U.S. Department of State
Other State Department Archive SitesU.S. Department of State
U.S. Department of State
U.S. Department of State
U.S. Department of State
U.S. Department of State
The State Department web site below is a permanent electronic archive of information released online from January 1, 1997 to January 20, 2001. Please see www.state.gov for current material from the Department of State. Or visit http://2001-2009.state.gov for information from that period. Archive sites are not updated, so external links may no longer function. Contact us with any questions about finding information. NOTE: External links to other Internet sites should not be construed as an endorsement of the views contained therein.
U.S. Department of State

Department Seal

Combating Terrorism: The Paris Ministerial

Fact sheet released at the Ministerial Meeting on Terrorism in Paris, France, July 30, 1996.

flag
bar

Under the leadership of President Clinton, the U.S. has pressed an international campaign to combat terrorism. Commitments made at Paris build on principles agreed upon at the June 1996 Lyon Summit, as well as the Halifax Summit and Ottawa Ministerial in 1995 (see background below).

Paris Achievements. The July 30 Ministerial Meeting on Terrorism in Paris was the latest in a series of international meetings in which the Eight (the United States, Britain, Canada, France, Germany, Italy, Japan, and Russia) endorsed 25 explicit ways to enhance cooperation in the fight against terrorism and transnational crime. The members of the Eight urged all states to join in these efforts. At Paris, the Eight committed to strengthen counterterrorism cooperation by improving security procedures, prosecuting and punishing terrorists, tightening border controls, expanding international treaties outlawing terrorism, and preventing terrorists' fundraising. At the urging of the United States, the Eight agreed to ensure implementation of the 25 measures "without delay" and called on terrorism experts to meet before the end of the year to assess the implementation of the initiatives.

Among the most notable new achievements of Paris are the following:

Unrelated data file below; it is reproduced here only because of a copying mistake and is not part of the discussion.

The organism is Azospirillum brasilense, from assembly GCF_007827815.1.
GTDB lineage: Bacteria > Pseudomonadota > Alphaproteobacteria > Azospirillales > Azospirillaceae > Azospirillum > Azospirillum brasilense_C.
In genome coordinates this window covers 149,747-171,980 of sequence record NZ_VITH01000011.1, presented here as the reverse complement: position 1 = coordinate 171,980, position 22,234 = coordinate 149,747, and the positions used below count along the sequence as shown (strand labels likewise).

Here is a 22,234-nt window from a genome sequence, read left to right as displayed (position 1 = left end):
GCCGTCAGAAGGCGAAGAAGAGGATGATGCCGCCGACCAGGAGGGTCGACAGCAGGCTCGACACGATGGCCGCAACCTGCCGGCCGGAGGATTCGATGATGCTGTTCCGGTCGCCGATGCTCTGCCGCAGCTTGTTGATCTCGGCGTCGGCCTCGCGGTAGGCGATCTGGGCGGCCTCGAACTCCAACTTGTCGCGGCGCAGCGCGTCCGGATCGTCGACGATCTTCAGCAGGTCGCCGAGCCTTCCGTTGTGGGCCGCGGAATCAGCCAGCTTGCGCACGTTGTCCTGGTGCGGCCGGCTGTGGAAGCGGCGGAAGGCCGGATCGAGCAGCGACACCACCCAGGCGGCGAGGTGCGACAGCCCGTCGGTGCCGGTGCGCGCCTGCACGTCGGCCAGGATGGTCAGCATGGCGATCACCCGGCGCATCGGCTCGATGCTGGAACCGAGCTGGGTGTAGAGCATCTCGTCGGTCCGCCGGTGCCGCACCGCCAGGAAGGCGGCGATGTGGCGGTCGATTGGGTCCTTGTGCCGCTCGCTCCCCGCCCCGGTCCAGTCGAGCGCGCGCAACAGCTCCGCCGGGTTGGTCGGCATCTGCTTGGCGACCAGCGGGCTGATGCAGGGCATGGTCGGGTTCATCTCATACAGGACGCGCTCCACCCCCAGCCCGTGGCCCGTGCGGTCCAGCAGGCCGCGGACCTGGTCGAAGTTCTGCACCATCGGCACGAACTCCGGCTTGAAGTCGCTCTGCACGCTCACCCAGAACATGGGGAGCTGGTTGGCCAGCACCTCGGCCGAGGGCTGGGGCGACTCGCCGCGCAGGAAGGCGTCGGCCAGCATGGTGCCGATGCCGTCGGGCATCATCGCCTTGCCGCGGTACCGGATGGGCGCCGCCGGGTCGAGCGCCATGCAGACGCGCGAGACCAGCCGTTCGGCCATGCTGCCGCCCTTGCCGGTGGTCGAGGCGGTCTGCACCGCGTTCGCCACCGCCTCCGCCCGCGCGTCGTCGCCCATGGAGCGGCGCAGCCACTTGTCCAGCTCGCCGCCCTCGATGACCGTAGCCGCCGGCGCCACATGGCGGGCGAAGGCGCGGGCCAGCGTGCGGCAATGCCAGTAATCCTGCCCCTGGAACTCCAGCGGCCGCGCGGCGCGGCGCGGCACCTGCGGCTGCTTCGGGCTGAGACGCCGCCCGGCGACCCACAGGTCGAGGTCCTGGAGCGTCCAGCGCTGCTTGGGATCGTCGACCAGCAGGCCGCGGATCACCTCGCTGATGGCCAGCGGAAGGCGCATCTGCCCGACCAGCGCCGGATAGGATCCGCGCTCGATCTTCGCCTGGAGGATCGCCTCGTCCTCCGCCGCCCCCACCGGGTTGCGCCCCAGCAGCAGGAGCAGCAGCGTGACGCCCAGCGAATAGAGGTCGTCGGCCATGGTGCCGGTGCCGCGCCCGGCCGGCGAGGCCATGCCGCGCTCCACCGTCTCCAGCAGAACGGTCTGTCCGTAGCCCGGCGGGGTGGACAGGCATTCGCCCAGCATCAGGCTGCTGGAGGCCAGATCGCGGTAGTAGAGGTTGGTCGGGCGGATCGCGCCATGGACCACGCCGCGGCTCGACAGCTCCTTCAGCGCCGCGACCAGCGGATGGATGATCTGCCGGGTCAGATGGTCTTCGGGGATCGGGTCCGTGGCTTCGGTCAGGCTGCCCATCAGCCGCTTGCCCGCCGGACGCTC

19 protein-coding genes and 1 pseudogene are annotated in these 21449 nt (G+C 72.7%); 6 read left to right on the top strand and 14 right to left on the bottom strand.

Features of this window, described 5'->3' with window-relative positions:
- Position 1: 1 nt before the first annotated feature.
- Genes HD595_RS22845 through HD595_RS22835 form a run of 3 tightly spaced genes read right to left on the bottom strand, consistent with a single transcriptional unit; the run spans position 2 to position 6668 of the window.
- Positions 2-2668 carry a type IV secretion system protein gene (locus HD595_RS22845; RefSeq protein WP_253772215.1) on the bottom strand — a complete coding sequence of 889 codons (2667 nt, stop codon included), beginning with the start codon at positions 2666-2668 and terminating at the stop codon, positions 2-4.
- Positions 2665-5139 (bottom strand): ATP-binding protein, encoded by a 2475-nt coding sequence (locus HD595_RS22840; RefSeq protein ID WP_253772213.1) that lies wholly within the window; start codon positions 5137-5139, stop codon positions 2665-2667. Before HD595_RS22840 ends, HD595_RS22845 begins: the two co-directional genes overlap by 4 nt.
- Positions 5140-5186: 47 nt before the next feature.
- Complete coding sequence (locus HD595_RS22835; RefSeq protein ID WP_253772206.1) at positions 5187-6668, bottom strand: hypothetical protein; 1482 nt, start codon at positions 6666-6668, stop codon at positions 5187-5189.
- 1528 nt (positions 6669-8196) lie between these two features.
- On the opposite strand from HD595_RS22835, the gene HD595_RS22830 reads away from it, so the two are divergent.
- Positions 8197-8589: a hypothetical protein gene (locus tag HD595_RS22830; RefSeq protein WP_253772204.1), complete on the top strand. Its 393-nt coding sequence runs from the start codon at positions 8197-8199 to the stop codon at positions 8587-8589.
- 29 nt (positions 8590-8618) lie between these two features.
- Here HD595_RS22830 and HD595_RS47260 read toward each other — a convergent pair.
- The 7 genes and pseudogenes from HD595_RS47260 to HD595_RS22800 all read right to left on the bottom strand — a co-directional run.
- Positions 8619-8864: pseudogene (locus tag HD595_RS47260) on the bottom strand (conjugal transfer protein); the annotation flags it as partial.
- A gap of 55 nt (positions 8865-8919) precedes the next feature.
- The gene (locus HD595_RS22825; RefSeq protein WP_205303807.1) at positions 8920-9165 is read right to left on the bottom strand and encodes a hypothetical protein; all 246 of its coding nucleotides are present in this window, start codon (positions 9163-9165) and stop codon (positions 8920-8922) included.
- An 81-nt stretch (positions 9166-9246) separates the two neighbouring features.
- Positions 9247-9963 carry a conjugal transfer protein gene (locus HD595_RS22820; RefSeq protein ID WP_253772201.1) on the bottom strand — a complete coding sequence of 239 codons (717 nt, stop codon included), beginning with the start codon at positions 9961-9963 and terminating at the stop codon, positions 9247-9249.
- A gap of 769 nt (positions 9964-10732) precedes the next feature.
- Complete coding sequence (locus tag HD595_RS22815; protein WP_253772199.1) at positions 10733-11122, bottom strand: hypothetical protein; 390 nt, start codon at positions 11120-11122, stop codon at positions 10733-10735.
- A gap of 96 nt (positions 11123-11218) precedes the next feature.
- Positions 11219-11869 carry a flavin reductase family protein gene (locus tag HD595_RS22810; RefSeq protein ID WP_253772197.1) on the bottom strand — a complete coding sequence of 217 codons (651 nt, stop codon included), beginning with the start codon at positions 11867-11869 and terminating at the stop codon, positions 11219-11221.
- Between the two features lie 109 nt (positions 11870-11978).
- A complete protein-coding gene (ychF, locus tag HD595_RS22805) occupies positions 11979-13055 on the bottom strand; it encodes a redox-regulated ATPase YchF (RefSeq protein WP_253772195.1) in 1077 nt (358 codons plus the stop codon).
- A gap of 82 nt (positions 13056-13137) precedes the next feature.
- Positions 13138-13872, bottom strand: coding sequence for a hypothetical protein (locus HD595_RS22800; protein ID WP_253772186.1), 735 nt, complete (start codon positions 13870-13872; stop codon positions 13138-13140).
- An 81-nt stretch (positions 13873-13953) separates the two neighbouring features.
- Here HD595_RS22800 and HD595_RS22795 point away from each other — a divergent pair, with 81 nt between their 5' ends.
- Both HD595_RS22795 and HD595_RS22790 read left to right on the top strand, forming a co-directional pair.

Protecting Mass Transportation: In view of terrorist attacks on air, rail, subway, and bus transport systems, the Eight agreed to the following U.S. proposals to help prevent and solve terrorist crimes:

Declaring Terrorist Bombings an International Crime: International agreements exist which outlaw attacks on air and maritime transportation, but no international agreement outlaws terrorist bombing attacks, for example, on public buildings or ground transportation. The Eight agreed to:

Criminalizing Possession of Biological Weapons: To deal with the threat of terrorist use of biological weapons, states must act to outlaw individuals' possession or use of such deadly tools; the existing Biological Weapons Convention only expressly prohibits abuse by nations, not individuals or groups. The Eight agreed to:

Stopping Terrorists from Using Encryption: Terrorists' use of encrypted computer communications hampers investigators' speed in averting planned attacks and apprehending those responsible. The Eight agreed to:

Further U.S. Steps and Assistance. In addition to the steps announced by the Eight, the United States urges all interested states to join us in going even further in fighting terrorism and transnational crime. We pledge to move forward with this joint effort in two technical areas:

Background on Halifax, Ottawa, and Lyon Meetings

At Halifax: In June 1995, the Eight leaders met at the Halifax Summit and adopted broad principles to combat terrorism. These were developed further at the Ottawa Ministerial on Terrorism (December 1995). The Ottawa Declaration called on all nations to:

At Lyon: At the June 1996 Lyon Summit, the Eight endorsed 40 practical steps that all governments should take to combat international crime and terrorism, and authorized their Experts Group to take specific actions on these recommendations in each of these areas prior to the 1997 Denver Summit. In particular, they urged cooperation to:

[end of document]

flag
bar

Department Seal

Return to the Home Page
This is an official U.S. Government source for information on the WWW. Inclusion of non-U.S. Government links does not imply endorsement of contents.